San Francisco Planning Director John Rahaim started his planning career in Pittsburgh Pennsylvania in the early 1980s. Trained as an architect, he quickly realized, after a brief stint in the field, “that while I love the design of buildings as an art form, I had little interest in the actual practice of architecture.” Rahaim became much more interested in the spaces between buildings and started in Pittsburgh as an entry-level planner. He stayed nearly 15 years, and then, he recalls, “I ran away to Rome for a few months to find myself.” What he found, however, was that his interests remained the same: He subsequently moved to Seattle, where he worked in planning for nine years before coming to San Francisco in 2008. We caught up with him before his retirement, which, when it commences in 2020, will include some teaching, writing and consulting as well as some “extended quality time in Palm Springs and Italy.”
You must be feeling a bit nostalgic...
It has been a wild ride for the past 12 years. I started here just before the economic crash in 2008, and of course since then we have been in what some say is the longest period of economic growth in the city since the 19th- century. The resultant benefits and challenges to the city have been profound. It has changed the way the Planning Department thinks about our work and our mission. With regard to projects that are the most memorable to me, one is the Transit Center Plan, which enabled the highest-density district in the city, probably in the western US. It places development exactly where it should go. When the planning commission approved what would become the Salesforce Tower in 2012, many speculated that it would not be built, because they believed that San Francisco could not absorb 1.4 million square feet of office space at once. Nearly three times that amount has now been built in the district with another million under construction. The other initiative that is very important to me is the Mission Action Plan 2020, the work that the planning department undertook in partnership with the Mission neighborhood. That work is reflective of the changing nature of our work, underscoring the challenges of growth and displacement, and our goal to stabilize existing populations and businesses while the city grows. It is the most challenging work of my career in many ways, and for me personally, it has been a huge education on the nature of community.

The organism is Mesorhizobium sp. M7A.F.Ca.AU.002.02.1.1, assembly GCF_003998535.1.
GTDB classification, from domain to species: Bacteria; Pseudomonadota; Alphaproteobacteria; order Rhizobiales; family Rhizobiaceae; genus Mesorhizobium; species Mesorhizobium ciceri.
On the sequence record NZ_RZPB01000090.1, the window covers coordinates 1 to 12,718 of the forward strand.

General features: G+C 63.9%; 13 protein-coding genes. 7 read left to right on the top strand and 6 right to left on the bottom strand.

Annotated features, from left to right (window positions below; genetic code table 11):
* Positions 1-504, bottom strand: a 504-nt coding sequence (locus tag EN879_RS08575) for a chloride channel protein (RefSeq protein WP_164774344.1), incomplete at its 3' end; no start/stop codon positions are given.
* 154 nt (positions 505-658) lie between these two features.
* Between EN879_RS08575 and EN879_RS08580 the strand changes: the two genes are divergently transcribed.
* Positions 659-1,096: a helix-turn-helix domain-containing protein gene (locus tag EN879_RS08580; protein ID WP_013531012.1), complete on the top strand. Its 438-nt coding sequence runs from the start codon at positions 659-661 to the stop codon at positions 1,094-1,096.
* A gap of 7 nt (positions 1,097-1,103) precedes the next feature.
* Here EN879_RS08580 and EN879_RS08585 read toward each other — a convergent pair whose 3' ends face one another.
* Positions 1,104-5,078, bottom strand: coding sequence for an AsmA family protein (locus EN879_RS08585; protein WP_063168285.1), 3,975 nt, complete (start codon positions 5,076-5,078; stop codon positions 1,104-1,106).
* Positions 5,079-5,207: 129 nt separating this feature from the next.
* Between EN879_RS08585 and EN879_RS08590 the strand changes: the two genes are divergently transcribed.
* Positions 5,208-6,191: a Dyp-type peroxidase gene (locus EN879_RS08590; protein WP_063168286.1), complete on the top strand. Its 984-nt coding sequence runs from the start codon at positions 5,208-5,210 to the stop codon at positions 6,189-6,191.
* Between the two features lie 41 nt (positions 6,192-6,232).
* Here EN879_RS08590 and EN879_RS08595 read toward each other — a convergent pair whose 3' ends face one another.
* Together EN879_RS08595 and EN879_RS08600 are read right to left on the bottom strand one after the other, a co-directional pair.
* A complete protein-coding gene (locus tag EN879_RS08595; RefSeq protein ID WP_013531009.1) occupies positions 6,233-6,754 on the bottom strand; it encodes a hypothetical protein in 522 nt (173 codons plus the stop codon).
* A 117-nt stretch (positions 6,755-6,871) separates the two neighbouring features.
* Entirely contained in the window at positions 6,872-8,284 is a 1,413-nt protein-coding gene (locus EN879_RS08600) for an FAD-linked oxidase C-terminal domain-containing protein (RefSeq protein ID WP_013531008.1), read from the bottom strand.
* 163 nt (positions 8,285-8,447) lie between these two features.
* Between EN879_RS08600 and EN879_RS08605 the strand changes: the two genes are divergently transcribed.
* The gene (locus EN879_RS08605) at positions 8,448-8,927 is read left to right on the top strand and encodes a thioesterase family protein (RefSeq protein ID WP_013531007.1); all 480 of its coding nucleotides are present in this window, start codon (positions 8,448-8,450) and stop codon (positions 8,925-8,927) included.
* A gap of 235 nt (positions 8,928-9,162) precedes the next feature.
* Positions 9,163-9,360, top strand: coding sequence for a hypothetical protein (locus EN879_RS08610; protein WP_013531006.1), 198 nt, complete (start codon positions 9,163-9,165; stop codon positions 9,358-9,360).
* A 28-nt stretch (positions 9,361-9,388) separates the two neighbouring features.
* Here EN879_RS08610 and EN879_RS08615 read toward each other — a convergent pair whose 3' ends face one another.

You’ve devoted your entire career to cities. When and how did you first get interested in them?
I became interested in cities at a very young age. I grew up in a blue collar-suburb of Detroit, where there were no sidewalks or even street lights, and I remember feeling very isolated at a young age and being jealous of my classmates at the city elementary school I attended because they could ride their bikes and walk places.
What is the greatest obstacle to building more housing in San Francisco?
The greatest obstacle to housing development is the widely held belief that new housing brings unwelcome change, and this belief has been manifested in layers of protections and growth inhibitors in many forms. I think many believe that “if we don’t build it, they won’t come” — that is that new housing in itself, attracts new residents. That has never been true in the city’s history, and is not true today. The city’s population has always grown faster than our ability to house it. And while the current growth rate is dramatic, the city’s growth between the Gold Rush and WW1 was even greater. The bottom line is that people move here because of jobs and the attractiveness of this beautiful city and region. They do not move here because they think there will be new housing for them. They simply assume, as I did, that they will find a place to live. Further, and unlike many, I do not believe that the zoning and entitlement process, as cumbersome as that can be, is the primary obstacle. We have approved 55,000 housing units of which 9,500 are under construction now. A more recent obstacle to actual housing production is the very high cost of construction, which has basically tripled in the last decade.
What do see as the next chapter of urban growth?
The urban challenge of our time is how to grow our cities with soul. The tremendous growth of cities, and the resultant economic engines that cities have become, combined with the displacement and disruptions that growth has caused, is a global phenomenon. When I started my career in Pittsburgh in 1983, our goal was to make urban living attractive again. Every major U.S. city, including San Francisco, was losing population at the time. Fast forward 35-plus years, and we have indeed succeeded with tremendous urban growth and the challenges of that growth. San Francisco is the global poster child for this phenomenon. What breaks my heart about this place is that we are no longer able to be that place of refuge for lost souls and quirky folks from other places. But I am — perhaps naively — optimistic that can change.